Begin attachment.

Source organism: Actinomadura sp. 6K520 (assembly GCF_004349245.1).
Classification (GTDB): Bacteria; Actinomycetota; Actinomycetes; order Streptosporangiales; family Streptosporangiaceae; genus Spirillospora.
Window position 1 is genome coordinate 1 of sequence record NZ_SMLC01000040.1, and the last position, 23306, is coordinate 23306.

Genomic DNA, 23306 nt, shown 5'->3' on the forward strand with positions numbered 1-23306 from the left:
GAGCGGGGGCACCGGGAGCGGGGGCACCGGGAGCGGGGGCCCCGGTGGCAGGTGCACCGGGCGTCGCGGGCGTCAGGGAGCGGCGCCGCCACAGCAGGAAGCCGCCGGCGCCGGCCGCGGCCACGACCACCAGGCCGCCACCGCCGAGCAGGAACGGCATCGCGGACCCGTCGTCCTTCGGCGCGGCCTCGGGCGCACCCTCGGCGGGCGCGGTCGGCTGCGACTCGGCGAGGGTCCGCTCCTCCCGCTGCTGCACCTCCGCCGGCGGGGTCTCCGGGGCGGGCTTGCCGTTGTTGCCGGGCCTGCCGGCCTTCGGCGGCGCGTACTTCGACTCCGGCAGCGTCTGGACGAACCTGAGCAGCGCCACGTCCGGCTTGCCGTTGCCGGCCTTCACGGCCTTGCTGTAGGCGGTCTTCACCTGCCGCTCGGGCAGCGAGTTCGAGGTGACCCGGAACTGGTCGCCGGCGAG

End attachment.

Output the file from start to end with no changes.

Source organism: Actinomadura sp. 6K520 (assembly GCF_004349245.1).
Classification (GTDB): Bacteria; Actinomycetota; Actinomycetes; order Streptosporangiales; family Streptosporangiaceae; genus Spirillospora.
Window position 1 is genome coordinate 1 of sequence record NZ_SMLC01000040.1, and the last position, 23306, is coordinate 23306.

Genomic DNA, 23306 nt, shown 5'->3' on the forward strand with positions numbered 1-23306 from the left:
GAGCGGGGGCACCGGGAGCGGGGGCACCGGGAGCGGGGGCCCCGGTGGCAGGTGCACCGGGCGTCGCGGGCGTCAGGGAGCGGCGCCGCCACAGCAGGAAGCCGCCGGCGCCGGCCGCGGCCACGACCACCAGGCCGCCACCGCCGAGCAGGAACGGCATCGCGGACCCGTCGTCCTTCGGCGCGGCCTCGGGCGCACCCTCGGCGGGCGCGGTCGGCTGCGACTCGGCGAGGGTCCGCTCCTCCCGCTGCTGCACCTCCGCCGGCGGGGTCTCCGGGGCGGGCTTGCCGTTGTTGCCGGGCCTGCCGGCCTTCGGCGGCGCGTACTTCGACTCCGGCAGCGTCTGGACGAACCTGAGCAGCGCCACGTCCGGCTTGCCGTTGCCGGCCTTCACGGCCTTGCTGTAGGCGGTCTTCACCTGCCGCTCGGGCAGCGAGTTCGAGGTGACCCGGAACTGGTCGCCGGCGAG